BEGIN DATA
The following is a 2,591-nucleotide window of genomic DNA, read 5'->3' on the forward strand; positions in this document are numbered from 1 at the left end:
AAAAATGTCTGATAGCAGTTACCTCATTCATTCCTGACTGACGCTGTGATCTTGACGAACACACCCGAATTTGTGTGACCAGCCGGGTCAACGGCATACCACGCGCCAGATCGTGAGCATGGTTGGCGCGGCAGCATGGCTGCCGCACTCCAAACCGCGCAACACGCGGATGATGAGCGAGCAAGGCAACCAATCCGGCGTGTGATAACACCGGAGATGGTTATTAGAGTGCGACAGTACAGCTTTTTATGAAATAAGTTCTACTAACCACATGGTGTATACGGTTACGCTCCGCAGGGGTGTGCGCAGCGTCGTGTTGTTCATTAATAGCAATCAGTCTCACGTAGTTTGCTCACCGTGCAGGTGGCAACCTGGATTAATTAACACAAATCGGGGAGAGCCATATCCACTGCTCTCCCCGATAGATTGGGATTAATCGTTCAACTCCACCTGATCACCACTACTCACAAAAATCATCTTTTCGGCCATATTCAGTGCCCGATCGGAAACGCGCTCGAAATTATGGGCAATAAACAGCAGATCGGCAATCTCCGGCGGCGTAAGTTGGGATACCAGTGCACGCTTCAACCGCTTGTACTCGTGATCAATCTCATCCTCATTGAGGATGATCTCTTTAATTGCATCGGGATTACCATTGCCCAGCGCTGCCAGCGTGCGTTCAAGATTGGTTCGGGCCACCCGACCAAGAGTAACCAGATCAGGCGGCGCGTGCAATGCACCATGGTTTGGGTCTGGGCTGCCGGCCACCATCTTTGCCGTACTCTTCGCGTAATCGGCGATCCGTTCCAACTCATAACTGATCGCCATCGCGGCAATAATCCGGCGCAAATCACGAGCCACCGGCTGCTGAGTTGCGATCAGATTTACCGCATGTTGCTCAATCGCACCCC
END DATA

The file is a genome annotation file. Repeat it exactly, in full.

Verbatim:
The following is a 2,591-nucleotide window of genomic DNA, read 5'->3' on the forward strand; positions in this document are numbered from 1 at the left end:
AAAAATGTCTGATAGCAGTTACCTCATTCATTCCTGACTGACGCTGTGATCTTGACGAACACACCCGAATTTGTGTGACCAGCCGGGTCAACGGCATACCACGCGCCAGATCGTGAGCATGGTTGGCGCGGCAGCATGGCTGCCGCACTCCAAACCGCGCAACACGCGGATGATGAGCGAGCAAGGCAACCAATCCGGCGTGTGATAACACCGGAGATGGTTATTAGAGTGCGACAGTACAGCTTTTTATGAAATAAGTTCTACTAACCACATGGTGTATACGGTTACGCTCCGCAGGGGTGTGCGCAGCGTCGTGTTGTTCATTAATAGCAATCAGTCTCACGTAGTTTGCTCACCGTGCAGGTGGCAACCTGGATTAATTAACACAAATCGGGGAGAGCCATATCCACTGCTCTCCCCGATAGATTGGGATTAATCGTTCAACTCCACCTGATCACCACTACTCACAAAAATCATCTTTTCGGCCATATTCAGTGCCCGATCGGAAACGCGCTCGAAATTATGGGCAATAAACAGCAGATCGGCAATCTCCGGCGGCGTAAGTTGGGATACCAGTGCACGCTTCAACCGCTTGTACTCGTGATCAATCTCATCCTCATTGAGGATGATCTCTTTAATTGCATCGGGATTACCATTGCCCAGCGCTGCCAGCGTGCGTTCAAGATTGGTTCGGGCCACCCGACCAAGAGTAACCAGATCAGGCGGCGCGTGCAATGCACCATGGTTTGGGTCTGGGCTGCCGGCCACCATCTTTGCCGTACTCTTCGCGTAATCGGCGATCCGTTCCAACTCATAACTGATCGCCATCGCGGCAATAATCCGGCGCAAATCACGAGCCACCGGCTGCTGAGTTGCGATCAGATTTACCGCATGTTGCTCAATCGCACCCC